Born in Buenos Aires, Argentina, the Thai artist Rirkrit Tiravanija is widely recognised as one of the most influential artists of his generation. His work defies media-based description, as his practice combines traditional object making, public and private performances, teaching, and other forms of public service and social action. Winner of the 2005 Hugo Boss Prize awarded by the Guggenheim Museum, Tiravanija was also awarded the Benesse by the Naoshima Contemporary Art Museum in Japan and the Smithsonian American Art Museum’s Lucelia Artist Award.
Having completed two residencies with STPI (the first in 2013, and the second in 2015 with Anri Sala, Tobias Rehberger and Carten Höller), Rirkrit Tiravanija returned for a third residency spanning 2019 to 2023 to create his Extinction series. Tiravanija’s continuing collaborative relationship with the STPI Creative Workshop team is apparent in his sustained material and technical explorations since 2013. From 3D printing to the use of thermochromic ink (a heat-sensitive ink), the artist displays a keen awareness and playfulness in working with the methods and expertise available to him, leading to a body of work that is conceptually and technically cohesive.
The Extinction series reveals how we do not recognise the appalling rate of species extinction and the climate emergency looming overhead. The implications of these works are manifold, ranging from the lack of sight and relationships with these animals and environments, to the circulation of images and information surrounding these issues, and the possible extinction of humans ourselves—taking along many other species with us. Crucially, the works in this series require a level of audience or environmental participation in order to fully activate them, congruent with his socially-engaged practice. The results of this residency culminates in a solo exhibition with STPI Gallery, We Don’t Recognise What We Don’t See (8 April to 4 June 2023) curated by Hans Ulrich Obrist, artistic director of Serpentine Galleries.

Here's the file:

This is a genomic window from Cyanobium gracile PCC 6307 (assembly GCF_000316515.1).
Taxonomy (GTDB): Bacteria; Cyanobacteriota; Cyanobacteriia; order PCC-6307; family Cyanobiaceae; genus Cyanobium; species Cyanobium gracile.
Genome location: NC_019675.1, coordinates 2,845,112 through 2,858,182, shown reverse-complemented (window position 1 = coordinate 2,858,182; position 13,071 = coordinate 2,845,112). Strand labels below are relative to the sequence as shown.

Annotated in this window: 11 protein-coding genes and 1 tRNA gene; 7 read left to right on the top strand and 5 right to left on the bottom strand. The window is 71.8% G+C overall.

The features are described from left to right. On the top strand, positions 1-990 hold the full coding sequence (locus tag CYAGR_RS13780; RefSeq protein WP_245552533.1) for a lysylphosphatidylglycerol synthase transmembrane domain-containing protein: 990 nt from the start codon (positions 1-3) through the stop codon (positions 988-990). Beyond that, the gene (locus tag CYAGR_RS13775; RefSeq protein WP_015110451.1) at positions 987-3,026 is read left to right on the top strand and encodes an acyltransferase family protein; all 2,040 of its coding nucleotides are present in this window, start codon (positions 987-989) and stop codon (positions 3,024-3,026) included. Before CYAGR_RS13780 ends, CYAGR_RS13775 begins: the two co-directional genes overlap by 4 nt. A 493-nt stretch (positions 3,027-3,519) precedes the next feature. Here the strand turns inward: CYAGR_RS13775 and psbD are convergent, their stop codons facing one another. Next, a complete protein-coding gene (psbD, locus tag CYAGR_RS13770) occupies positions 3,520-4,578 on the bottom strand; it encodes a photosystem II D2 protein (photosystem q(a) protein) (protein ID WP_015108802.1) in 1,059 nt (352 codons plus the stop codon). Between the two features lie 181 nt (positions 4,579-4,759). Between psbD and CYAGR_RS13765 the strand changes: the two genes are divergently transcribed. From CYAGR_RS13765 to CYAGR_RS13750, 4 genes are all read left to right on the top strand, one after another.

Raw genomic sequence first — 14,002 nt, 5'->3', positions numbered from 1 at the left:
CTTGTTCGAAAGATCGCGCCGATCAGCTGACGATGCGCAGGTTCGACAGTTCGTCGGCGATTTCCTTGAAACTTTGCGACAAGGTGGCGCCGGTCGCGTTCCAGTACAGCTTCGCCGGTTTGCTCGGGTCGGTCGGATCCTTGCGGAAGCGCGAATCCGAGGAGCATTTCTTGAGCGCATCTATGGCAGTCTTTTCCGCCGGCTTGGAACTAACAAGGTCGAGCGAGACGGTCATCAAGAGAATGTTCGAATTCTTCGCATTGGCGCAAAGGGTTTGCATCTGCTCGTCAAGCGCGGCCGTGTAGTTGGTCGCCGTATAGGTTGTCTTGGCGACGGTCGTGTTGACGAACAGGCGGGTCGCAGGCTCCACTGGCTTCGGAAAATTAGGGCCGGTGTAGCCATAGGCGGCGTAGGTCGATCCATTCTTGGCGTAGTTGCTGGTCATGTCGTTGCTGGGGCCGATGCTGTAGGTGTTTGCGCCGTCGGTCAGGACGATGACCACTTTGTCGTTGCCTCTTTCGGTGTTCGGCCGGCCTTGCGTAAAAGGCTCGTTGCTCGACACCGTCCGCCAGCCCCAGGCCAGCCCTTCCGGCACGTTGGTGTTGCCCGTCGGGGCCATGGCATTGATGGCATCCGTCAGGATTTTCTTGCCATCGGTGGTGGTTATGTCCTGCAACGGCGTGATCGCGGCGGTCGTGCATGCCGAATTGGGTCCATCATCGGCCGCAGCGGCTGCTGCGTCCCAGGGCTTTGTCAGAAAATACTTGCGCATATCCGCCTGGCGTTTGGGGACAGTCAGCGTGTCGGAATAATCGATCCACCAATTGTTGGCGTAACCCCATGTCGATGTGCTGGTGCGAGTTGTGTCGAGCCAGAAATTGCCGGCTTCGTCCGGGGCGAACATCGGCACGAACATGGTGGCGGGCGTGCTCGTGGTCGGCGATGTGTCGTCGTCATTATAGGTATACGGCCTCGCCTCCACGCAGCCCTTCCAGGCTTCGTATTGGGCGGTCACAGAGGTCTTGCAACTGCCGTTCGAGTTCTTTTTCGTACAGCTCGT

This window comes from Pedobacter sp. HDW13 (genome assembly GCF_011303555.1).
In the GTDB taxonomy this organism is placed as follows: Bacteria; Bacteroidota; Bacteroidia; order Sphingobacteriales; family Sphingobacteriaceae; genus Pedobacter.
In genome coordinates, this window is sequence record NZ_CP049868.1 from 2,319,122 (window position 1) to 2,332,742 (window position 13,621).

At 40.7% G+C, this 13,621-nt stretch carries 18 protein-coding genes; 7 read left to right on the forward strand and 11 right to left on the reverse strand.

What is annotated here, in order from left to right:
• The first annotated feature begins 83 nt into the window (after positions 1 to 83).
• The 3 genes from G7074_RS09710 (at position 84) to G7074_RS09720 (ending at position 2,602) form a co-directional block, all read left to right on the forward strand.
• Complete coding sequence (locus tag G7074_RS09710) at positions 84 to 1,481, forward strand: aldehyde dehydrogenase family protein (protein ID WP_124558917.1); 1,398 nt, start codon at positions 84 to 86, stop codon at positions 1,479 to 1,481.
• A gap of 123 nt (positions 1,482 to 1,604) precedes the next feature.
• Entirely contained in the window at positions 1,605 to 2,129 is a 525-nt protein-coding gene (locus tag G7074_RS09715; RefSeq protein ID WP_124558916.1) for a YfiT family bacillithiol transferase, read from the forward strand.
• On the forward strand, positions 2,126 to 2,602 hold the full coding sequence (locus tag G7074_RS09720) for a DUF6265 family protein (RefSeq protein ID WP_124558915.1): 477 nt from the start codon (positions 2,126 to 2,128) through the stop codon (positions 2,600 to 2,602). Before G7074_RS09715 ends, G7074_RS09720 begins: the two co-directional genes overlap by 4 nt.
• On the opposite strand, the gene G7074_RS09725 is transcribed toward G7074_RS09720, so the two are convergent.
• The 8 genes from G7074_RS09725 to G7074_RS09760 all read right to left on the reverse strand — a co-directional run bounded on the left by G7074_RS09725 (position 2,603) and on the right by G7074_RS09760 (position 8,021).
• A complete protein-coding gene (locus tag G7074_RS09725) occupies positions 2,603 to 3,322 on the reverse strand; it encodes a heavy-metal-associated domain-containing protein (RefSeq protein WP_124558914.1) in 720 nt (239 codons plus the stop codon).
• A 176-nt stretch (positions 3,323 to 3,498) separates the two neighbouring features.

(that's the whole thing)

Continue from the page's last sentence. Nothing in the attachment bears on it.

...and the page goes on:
He has had exhibitions at the Museum of Modern Art in New York, the Guggenheim Museum of New York, the Reina Sofia museum in Madrid, Los Angeles County Museum of Art, Hirschhorn Smithsonian, Glenstone Museum, Luma Foundation in Arles and at the Museum Boijmans Van Beuningen in Rotterdam that then was presented in Paris and London. Tiravanija is on the faculty of the School of the Arts at Columbia University, and is a founding member and curator of Utopia Station, a collective project of artists, art historians, and curators. Tiravanija is also President of an educational-ecological project known as The Land Foundation, located in Chiang Mai, Thailand, where he maintains his primary residence and studio.